Most holsters have metal or plastic clips designed to go over and tuck under the belt to secure the holster in place and prevent it from popping out unexpectedly, especially when drawing the gun. Typically, the hooks at the bottom of the clips are ½” thick to accommodate a thick gun belt. Wearing a thinner belt might allow the holster to slide around on the belt – possibly out of reach – or come up and off the belt on a draw or if you accidentally bang into something like a table or chair, creating a very dangerous situation. A purpose-built gun belt will reduce the chances of this happening.
The buckle is the lynchpin of the entire belt. Scrimp on it and you’ll be sorry, as your gun drags your pants down like a gangster.
While no one buckle is clearly the best, each type has its ups and downs. Here are the four most common buckle types used in gun belts.
- Standard Hole: This style has been synonymous with belts (tactical and otherwise) for centuries. The basic premise is the belt has a series of holes set at increments offering adjustment options for different size waists. The upside of this system is that you can always pull the buckle to the same hole and it stays locked in place all day. The downside is that over time, repeated use of the same hole wears out the hole and loosens the belt a bit overall.
- Military Slide: This system works by sliding the unfinished end of the belt through the receiver, where a roller pushes against the belt to hold it secure by friction. The biggest advantage of the Military Slide is infinite adjustability – no set increments. The biggest disadvantage is it is not always as secure because the belt can come undone if the friction bar slips.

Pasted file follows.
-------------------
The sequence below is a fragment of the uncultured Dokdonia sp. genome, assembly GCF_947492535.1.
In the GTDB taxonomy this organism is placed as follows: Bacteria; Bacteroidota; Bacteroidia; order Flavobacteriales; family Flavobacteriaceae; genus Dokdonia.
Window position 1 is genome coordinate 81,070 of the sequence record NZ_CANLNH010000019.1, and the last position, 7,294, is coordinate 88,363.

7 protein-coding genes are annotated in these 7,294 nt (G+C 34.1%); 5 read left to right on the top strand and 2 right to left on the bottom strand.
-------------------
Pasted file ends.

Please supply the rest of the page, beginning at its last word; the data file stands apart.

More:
- Quick Release: Commonly called the Cobra buckle (named after the company that invented it), the quick release is most commonly found on nylon belts because it is pure tactical in both look and function. It works by inserting the buckle stem on one end of the belt into a receiver attached to the other end to snap the belt closed and then adjusting the excessive nylon webbing to fit, securing it with hook and loop. To release, simply squeeze two buttons on the buckle. This is a highly stable platform that will not budge once locked in place. However, as it is a purely tactical application, it can be difficult to disguise in civilian life unless it is highly concealed where no part of the belt shows.
- V-Ring: Also highly tactical, the V-Ring buckle works by weaving the unfinished end of the belt through the tension rod inside the buckle and back through, cinching it tight. Much like the Military Slide, the V-Ring’s tension rod secures the belt material. The V-Ring is highly adjustable and secures with very little effort. Over time, however, it can slip under the weight of a gun and mag, requiring attention. Adding a hook and loop field to fasten down the excess material can help keep it tight and prevent the belt from rotating around your waist.
Whatever belt you choose, test it with your normal setup to be sure it will serve its purpose and keep your gun secure and in position.